The Davis Planning Commission will begin this week to decide where in the city of Davis up to four retail cannabis dispensaries will be allowed to set up shop.
Twelve businesses submitted applications last fall for retail shops dispensing medical and recreational cannabis, on site as well as via mobile delivery. One of the businesses has proposed two different locations in town, giving the city a total of 13 sites to consider.
Under an ordinance passed in September, the City Council will select up to four to operate for an 18-month period, after which the council may expand — or reduce — the number of dispensaries allowed.
The locations the council ultimately will choose from include six in the downtown area; one in the Old East Davis area close to L Street; three on Olive Drive; two along Second Street, east of downtown; and one on West Chiles Road south of Richards Boulevard.
The city’s ordinance prohibits dispensaries in residential zones and within 600 feet of schools, day cares and parks, and all of the proposed dispensaries are in areas zoned for commercial, industrial or mixed uses. They include:
* 5 Point Management (applicant Donovan Nimmo) at 1046 Olive Dr.
* All Good Wellness (applicants Lorne Silverstein and Lawrence Allende) at 325 G St.
* California Grown (applicants Anthony and Stephanie Vasquez) at 1605 2nd St.
* Davis Cannabis Collective (applicants Kimberly Cargile and Ashley Kammerer) at 2121 2nd St.
* Davis Cannabis Company (applicant Sidney Dunmore) at 1221 3rd St.
* Delta of Venus (applicant Lee Walthall) at 120-122 B St.
* F Street Dispensary (applicant Rob Read) at 416 F St.
* The Good People Farms (applicant Mary Kay Hoal) at 514 3rd St.
* The Good People Farms (applicant Mary Kay Hoal) at 140 B St.
* Greenbar (applicants Melissa Sanchez and Kevin Carmichael) at 965 Olive Dr.
* Kind Farma (applicant Tim Schimmel) at 946 Olive Dr.
* Manna Roots (applicant Tracy DeWit) at 117 D St.
* River City Phoenix (applicant Tom Sheridan) at 1100 W Chiles Road
Beginning Wednesday and continuing at its March 28 meeting, the Planning Commission will hear from the applicants, take public comment and ultimately make a recommendation to the City Council on which applicants should be approved.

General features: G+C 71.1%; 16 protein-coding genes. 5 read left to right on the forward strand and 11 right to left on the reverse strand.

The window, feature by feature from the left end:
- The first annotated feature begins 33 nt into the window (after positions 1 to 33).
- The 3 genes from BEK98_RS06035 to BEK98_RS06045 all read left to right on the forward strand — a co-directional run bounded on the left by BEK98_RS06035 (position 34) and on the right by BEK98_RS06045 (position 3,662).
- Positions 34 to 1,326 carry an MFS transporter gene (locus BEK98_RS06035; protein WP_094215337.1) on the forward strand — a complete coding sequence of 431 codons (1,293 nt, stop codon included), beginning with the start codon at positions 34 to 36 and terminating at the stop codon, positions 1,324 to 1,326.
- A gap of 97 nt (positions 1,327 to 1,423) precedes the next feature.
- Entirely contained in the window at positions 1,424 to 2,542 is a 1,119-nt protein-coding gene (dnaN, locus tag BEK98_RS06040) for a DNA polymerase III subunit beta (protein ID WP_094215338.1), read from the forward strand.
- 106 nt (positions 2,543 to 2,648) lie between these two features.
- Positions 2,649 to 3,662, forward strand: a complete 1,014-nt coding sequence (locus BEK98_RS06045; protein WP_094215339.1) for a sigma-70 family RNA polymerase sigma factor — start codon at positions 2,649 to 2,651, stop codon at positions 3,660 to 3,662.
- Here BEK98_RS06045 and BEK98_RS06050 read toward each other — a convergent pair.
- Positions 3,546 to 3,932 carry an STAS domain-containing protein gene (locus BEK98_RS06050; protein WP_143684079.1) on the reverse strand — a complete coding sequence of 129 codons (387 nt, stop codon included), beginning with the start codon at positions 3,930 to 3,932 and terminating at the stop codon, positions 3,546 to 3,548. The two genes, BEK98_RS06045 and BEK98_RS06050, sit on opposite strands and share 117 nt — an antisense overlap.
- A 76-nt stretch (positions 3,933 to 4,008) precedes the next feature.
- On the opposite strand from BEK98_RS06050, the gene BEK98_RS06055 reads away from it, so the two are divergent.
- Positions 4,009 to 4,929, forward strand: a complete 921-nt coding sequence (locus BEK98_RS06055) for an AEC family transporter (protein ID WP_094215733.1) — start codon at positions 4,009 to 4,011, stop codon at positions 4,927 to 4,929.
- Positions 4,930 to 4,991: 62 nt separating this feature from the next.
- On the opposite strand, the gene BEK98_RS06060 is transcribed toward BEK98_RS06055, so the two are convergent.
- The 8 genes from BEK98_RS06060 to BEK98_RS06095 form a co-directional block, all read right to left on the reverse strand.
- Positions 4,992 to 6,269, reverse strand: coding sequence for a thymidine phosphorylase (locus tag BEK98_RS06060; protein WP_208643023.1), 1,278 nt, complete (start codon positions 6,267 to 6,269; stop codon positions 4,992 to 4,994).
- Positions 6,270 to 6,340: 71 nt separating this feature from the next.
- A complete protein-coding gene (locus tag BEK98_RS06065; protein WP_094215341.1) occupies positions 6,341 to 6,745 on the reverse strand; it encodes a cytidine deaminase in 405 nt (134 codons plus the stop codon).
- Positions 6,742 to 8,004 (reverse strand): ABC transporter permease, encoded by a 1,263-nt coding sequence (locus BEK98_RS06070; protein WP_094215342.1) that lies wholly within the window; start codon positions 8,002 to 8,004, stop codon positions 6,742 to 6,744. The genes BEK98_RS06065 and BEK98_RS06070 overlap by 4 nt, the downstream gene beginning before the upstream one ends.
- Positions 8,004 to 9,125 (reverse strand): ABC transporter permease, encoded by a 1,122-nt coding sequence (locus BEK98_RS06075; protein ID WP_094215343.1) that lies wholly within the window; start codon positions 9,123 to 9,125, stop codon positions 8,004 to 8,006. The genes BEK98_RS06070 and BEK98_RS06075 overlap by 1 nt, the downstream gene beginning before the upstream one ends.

In reports to the planning commission and city council, city staff will identify applications that are viewed as problematic, those that may have some challenges in specific areas and those that substantially comply with the conditional use permit considerations.
Among the considerations will be whether the use will be detrimental to the health, safety and welfare of the community; whether the use would enhance the economic viability of the area; the extent of support or opposition to the proposed location from community members; the background and history of the applicant; whether there is a history of police or crime-related problems in the area where a dispensary is proposed; and whether a proposed site and use is compatible with surrounding properties and uses.
“(N)ot every proposal may meet every consideration,” city staff note. Rather, the Planning Commission will “identify the proposals they believe best meet the factors of the ordinance to serve the needs of Davis.”
Correspondence received by city staff to date indicates the approval process over the next couple of months — first by the planning commission and then by the City Council — will be contentious, with prospective neighbors of some of the proposed dispensaries voicing opposition.
In a letter dated Feb. 23, Jeff Smith, owner of property next-door to the proposed Manna Roots dispensary at 117 D St., said, “this location is not appropriate for a cannabis retailer.
“Approval will bring drug users from other places into the Davis downtown, increase the number of vagrants already plaguing the block and further compound the miserable parking situation. This would directly place an undue burden on our tenants.”
Those tenants — Stacia and Rich Rusakowicz, managers of Pomegranate Salon — have also objected to the proposed dispensary.
In a letter to the city, they argue that Davis may be the only town in the region to legalize storefront dispensaries, meaning “everyone who wants to buy retail cannabis for other-than-medicinal purposes is going to drive in and out of downtown Davis for a 10-minute transaction.
“A better approach is a pilot program that allows one or two stores in Davis outside the downtown,” the letter states.
Meanwhile, the owners of the McCormick Building at Fourth and F streets have expressed concerns about the F Street Dispensary proposed for that downtown block, urging the city to consider issues like customers who may cause public disturbances; policing a business that is cash-only and requires an armed guard; parking violations; and loitering.
Mark Blake, owner of Blake’s Heating and Air, objected in an October letter to the proposed 5 Point Management dispensary which would be next-door to his Olive Drive property, citing “parking … and the unsavory clientele.”
That proposed dispensary is also opposed by Hallmark Properties.
In a letter last month, Reed Youmans cited parking concerns as well as other problems.
“The primary tenant in the building located at 1046 Olive Drive is the Olive Drive Market,” Youmans wrote. “The primary products sold at this store are beer, wine and spirits. We do not need another purveyor selling weed. We have enough problems.”
In addition to receiving more public comment at Wednesday’s meeting, planning commissioners will receive presentations from the applicants themselves about their proposals and provide some feedback. The discussion is then expected to continue at the commission’s March 28 meeting, at which time commissioners will vote on a recommendation to the City Council.
This Wednesday’s meeting begins at 7 p.m. in the community chambers, 23 Russell Blvd.